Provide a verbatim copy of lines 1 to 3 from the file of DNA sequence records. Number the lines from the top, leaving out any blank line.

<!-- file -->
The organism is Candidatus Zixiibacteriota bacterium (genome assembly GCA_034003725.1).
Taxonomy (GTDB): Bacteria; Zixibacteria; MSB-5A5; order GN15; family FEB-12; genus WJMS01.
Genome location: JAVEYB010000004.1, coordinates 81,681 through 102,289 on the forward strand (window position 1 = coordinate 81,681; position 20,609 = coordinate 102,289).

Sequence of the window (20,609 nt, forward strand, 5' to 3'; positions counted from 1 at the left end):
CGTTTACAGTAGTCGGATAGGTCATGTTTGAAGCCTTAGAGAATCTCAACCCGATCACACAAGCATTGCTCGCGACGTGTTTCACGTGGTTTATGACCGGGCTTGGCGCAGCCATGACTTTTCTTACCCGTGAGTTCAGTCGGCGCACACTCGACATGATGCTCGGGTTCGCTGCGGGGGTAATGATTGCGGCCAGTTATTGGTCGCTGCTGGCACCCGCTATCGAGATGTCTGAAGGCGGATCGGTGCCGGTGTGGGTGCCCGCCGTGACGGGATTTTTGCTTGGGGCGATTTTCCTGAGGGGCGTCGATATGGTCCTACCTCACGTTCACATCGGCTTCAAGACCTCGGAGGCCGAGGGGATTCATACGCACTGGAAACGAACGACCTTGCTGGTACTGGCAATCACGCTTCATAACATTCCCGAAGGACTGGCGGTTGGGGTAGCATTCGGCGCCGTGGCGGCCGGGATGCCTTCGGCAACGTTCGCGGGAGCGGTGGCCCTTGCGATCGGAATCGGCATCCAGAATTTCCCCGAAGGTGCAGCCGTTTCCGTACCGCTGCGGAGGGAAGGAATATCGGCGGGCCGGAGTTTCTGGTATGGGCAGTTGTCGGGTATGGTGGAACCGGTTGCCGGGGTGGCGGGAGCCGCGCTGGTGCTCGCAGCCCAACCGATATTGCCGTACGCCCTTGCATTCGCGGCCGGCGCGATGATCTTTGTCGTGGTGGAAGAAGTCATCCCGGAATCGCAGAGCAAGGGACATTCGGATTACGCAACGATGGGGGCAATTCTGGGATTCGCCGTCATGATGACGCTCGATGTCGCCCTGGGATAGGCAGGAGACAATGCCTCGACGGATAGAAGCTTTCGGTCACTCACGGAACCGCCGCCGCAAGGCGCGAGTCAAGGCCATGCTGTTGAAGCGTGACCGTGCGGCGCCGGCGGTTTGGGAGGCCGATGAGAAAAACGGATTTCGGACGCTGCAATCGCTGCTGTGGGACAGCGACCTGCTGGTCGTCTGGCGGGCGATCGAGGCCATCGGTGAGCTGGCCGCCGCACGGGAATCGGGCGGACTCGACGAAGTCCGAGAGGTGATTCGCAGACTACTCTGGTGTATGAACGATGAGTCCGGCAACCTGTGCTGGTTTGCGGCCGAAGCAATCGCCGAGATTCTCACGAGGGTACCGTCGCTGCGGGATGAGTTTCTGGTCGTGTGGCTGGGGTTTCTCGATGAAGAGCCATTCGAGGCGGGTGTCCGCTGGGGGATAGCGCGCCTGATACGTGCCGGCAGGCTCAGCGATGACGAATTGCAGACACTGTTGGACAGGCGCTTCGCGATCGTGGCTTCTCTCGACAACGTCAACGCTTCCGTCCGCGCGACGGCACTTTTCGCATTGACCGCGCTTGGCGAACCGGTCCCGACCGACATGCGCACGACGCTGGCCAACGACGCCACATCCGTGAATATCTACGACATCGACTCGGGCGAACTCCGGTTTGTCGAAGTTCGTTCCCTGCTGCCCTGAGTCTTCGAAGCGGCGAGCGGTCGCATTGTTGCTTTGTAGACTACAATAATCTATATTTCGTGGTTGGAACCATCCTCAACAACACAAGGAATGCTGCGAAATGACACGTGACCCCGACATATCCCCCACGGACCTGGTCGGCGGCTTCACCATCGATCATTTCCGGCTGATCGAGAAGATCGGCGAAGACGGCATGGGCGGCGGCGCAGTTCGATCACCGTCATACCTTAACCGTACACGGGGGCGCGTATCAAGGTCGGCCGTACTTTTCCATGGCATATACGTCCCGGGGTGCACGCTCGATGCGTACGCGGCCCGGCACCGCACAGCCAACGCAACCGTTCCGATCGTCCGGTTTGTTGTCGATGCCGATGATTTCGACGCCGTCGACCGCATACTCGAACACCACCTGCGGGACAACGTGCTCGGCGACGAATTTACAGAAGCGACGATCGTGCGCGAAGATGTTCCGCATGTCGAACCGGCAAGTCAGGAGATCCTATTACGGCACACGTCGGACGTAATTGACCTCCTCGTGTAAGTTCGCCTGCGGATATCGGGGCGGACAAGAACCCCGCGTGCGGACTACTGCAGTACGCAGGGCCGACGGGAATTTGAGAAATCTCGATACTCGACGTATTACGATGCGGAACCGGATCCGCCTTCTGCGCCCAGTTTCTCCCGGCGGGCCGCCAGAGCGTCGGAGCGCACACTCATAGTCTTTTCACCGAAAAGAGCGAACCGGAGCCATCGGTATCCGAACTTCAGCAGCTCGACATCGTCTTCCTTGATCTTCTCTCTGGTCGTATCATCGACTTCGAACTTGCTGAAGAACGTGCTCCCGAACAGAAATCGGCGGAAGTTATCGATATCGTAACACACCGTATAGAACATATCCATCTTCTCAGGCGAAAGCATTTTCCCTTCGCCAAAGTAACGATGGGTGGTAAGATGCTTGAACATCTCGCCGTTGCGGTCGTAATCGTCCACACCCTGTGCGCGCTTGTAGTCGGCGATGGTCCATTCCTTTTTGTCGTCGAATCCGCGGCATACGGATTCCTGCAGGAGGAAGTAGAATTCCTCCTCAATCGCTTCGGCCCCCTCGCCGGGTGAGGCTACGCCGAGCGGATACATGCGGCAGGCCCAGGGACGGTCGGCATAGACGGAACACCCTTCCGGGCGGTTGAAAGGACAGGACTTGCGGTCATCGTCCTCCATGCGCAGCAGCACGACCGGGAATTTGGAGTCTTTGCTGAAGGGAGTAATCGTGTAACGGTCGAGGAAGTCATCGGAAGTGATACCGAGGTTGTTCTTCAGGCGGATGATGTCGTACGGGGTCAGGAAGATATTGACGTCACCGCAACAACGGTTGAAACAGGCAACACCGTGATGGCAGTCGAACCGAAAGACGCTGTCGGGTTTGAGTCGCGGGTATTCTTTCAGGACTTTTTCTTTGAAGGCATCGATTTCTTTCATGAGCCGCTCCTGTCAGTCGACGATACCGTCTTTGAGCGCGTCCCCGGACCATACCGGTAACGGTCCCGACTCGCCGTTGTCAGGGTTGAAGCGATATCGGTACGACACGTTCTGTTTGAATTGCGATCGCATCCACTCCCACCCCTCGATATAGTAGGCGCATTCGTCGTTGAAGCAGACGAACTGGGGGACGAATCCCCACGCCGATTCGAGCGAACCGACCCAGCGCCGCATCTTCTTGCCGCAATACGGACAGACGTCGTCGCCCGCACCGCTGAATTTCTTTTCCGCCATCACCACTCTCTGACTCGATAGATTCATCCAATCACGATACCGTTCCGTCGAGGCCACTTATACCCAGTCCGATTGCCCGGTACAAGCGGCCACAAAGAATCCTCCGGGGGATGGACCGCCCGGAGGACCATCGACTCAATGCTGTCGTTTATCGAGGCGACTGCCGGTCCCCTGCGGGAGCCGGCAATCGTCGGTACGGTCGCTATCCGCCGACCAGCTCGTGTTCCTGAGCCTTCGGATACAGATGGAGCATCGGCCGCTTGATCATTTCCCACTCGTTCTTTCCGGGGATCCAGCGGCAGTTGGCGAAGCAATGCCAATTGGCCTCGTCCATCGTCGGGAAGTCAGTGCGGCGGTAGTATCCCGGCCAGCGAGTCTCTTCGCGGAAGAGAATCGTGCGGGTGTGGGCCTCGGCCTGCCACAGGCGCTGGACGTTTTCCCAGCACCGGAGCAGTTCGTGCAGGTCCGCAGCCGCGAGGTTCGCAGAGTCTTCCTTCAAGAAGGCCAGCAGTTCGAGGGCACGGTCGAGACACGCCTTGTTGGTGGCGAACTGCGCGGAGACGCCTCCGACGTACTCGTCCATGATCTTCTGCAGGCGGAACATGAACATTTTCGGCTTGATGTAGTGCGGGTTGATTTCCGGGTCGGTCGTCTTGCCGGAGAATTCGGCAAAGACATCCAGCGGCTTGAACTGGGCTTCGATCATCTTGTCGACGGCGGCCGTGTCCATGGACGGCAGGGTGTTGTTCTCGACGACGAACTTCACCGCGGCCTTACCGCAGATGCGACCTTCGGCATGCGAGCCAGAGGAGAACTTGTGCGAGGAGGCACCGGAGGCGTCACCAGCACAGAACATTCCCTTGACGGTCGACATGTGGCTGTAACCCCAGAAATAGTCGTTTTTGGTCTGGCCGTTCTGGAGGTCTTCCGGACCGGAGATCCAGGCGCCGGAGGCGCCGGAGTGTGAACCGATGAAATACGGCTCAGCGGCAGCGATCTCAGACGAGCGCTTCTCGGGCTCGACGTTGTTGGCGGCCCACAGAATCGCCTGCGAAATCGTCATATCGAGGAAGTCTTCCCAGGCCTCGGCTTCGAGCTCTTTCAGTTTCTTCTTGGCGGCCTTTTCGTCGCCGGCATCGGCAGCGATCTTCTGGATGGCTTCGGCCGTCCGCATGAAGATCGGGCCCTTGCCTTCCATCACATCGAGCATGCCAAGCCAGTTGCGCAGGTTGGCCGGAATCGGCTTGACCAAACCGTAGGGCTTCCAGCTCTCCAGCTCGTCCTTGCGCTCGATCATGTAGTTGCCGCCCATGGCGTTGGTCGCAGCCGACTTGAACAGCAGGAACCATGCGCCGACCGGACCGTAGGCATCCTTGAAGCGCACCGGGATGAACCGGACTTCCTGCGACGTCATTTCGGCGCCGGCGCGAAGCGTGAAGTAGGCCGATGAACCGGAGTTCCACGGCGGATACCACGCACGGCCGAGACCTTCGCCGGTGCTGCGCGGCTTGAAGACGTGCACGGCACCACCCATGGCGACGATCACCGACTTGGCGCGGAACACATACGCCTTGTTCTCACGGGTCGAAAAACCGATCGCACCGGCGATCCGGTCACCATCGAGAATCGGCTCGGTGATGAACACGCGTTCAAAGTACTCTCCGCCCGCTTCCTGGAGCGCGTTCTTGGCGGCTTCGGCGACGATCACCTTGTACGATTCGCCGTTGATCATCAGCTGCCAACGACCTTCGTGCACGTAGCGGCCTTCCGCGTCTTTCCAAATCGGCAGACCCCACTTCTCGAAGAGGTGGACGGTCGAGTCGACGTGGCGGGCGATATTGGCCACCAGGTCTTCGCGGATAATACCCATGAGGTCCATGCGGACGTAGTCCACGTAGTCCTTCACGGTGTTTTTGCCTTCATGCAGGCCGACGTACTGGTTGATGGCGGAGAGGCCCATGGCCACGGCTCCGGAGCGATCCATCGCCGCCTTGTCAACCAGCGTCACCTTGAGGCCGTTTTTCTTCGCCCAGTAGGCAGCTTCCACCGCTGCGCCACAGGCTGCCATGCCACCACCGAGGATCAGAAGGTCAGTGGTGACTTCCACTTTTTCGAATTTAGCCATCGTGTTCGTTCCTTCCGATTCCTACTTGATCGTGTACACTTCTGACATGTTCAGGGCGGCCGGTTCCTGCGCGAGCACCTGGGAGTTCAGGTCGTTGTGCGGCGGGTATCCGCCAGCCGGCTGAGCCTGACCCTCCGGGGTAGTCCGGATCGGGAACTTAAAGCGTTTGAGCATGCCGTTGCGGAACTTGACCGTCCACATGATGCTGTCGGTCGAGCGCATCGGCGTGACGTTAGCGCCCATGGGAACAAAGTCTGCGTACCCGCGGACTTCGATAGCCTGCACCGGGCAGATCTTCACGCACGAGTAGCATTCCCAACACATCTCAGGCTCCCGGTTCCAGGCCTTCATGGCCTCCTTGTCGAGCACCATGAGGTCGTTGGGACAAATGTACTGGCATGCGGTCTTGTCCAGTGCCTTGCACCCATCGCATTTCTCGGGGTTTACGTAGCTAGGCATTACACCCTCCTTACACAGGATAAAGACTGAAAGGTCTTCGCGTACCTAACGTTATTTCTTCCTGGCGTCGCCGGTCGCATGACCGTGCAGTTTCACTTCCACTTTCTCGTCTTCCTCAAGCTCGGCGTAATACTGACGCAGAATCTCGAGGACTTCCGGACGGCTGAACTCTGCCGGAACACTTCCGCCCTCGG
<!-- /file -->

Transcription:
The organism is Candidatus Zixiibacteriota bacterium (genome assembly GCA_034003725.1).
Taxonomy (GTDB): Bacteria; Zixibacteria; MSB-5A5; order GN15; family FEB-12; genus WJMS01.
Genome location: JAVEYB010000004.1, coordinates 81,681 through 102,289 on the forward strand (window position 1 = coordinate 81,681; position 20,609 = coordinate 102,289).